Socioeconomic and political developments have transformed the Maltese landscape. Rising economic wealth is impacting population and class structures as imported labor and refugee flows create a more diverse population. This has driven the expansion both of the middle class and a new underclass with little social capital. The four freedoms (i.e., free movement of goods, capital, services, and labor), open borders, and globalization have facilitated interactions between the domestic and international economy, bringing in big business. In concert, inevitably corollary practices of patronage and clientelism have also become internationalized. Widespread clientelism and corrupt practices are not a new phenomenon, but access to greater resources make them more lucrative. Construction, the industry that traditionally drives the Maltese economy, has long been a nexus of corrupt practices; the economic boom and soaring population, however, have increased the demand for real estate, exacerbating the problem. The splitting of the Malta Environment and Planning Authority (MEPA) into two authorities has not helped, instead attracting enormous criticism. Angered environmental groups are concerned that this will threaten what remains of Malta’s “green lungs.” A drive to render key service providers (e.g., in energy and health care) sustainable has facilitated a government program of privatization. While many stakeholders have been consulted, this process of privatization has been criticized for its lack of public consultation, transparency and accountability. The recent sale of several government hospitals to an international private health care provider is undergoing parliamentary scrutiny. Evidence of mismanagement in the tendering process along with decision-makers sidestepping formal procedures is fueling this reexamination.
Corruption investigator killed with car bomb
Illustrations of this political corruption include the current investigation of a minister and the prime minister’s chief of staff for receiving kickbacks from government business (revealed in the Panama Papers) as well as the car bomb murder of Maltese journalist Daphne Caruana Galizia, who had been working on a number of leads involving alleged government corruption. These events led to a European Parliament fact-finding mission in January 2018. Domestically, there is a growing intolerance of corruption; political maturity and economic wellbeing have increased the demand for democratic oversight. EU membership has meant multi-level governance – a power shift weakening the national executive, but strengthening oversight mechanisms and civil society.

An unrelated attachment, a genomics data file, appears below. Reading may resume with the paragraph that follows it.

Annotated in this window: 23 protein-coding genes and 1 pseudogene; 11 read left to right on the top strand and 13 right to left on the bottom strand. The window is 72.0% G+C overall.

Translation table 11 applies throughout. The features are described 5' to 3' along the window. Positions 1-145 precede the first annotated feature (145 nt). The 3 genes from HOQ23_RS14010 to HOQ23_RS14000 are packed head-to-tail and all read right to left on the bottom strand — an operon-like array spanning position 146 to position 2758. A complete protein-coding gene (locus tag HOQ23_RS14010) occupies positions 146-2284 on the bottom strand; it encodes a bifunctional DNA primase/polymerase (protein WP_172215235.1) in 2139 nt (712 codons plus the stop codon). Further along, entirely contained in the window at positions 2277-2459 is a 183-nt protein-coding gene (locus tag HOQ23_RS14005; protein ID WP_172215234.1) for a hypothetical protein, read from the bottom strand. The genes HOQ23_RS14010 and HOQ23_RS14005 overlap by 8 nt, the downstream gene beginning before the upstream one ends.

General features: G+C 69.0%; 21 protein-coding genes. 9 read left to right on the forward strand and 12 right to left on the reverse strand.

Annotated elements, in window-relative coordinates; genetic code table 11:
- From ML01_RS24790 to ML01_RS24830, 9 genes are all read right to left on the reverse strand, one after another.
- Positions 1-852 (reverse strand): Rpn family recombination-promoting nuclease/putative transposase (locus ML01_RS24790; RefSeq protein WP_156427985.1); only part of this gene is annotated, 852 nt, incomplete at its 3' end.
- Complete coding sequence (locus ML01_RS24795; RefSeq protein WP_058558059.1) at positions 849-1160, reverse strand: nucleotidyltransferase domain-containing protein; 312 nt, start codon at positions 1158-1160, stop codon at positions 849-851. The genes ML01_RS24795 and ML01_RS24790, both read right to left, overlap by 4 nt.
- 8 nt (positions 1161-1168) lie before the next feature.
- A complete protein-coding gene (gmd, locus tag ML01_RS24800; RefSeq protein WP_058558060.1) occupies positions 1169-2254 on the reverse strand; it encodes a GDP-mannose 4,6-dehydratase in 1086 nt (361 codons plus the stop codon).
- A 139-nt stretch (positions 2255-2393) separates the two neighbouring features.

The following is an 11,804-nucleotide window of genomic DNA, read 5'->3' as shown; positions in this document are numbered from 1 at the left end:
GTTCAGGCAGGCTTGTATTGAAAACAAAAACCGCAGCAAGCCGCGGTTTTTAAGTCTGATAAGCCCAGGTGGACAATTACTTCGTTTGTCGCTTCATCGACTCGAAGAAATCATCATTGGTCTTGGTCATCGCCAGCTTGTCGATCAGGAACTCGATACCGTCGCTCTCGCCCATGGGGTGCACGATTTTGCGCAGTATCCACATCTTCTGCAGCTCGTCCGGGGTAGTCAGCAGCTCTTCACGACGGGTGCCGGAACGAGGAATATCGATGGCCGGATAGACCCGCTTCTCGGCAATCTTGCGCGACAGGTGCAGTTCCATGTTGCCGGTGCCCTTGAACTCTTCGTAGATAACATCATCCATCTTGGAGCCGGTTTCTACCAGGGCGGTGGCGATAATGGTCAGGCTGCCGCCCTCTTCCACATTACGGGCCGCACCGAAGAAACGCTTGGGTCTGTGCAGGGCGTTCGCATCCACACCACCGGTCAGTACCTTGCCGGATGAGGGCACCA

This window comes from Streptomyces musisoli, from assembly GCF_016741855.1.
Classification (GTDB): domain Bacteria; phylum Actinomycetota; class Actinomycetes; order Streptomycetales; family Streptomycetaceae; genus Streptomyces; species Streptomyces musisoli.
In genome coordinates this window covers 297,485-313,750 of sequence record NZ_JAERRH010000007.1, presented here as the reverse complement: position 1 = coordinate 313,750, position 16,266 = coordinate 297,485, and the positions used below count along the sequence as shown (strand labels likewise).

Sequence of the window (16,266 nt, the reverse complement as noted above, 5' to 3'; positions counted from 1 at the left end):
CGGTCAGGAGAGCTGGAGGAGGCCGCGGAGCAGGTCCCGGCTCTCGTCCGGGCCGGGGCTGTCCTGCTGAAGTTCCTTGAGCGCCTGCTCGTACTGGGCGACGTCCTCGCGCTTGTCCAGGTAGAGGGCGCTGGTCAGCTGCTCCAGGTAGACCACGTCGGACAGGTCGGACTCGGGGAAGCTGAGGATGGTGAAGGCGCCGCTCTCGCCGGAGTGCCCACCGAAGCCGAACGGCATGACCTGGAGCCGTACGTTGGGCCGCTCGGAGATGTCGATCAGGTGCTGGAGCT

Party system beginning
to fragment
In 2017, we also witnessed what may be the beginning of the party system fragmenting. Two MPs left the party of government, were reelected on the opposition party ticket and now sit in parliament under the newly constituted Democratic Party. For the first time in thirty years, three parties sit in parliament. Conflict in the main opposition party between liberal and conservative factions may lead to the fracture of the party and a new configuration of the party system. Despite the party of government maintaining a sizable majority of seats in parliament, the recent disarray in the party system has witnessed a rise in private members’ bills and increased the tendency for MPs to ignore the party whip when voting on controversial issues.
Confidence in government despite flaws
Following allegations, strenuously denied, that the prime minister’s wife held a secret overseas bank account, the governing party called early national elections in 2017. The prime minister’s party was returned to power with the largest majority since independence. The results indicated public confidence in the government’s economic and social policies as well as liberal ethos. Notwithstanding, demands from the president, judiciary, ombudsman and opposition for the government to honor its pledge to begin a process of constitutional reform continue unabated. Such a reform would give birth to a second republic and could facilitate the drive for good governance.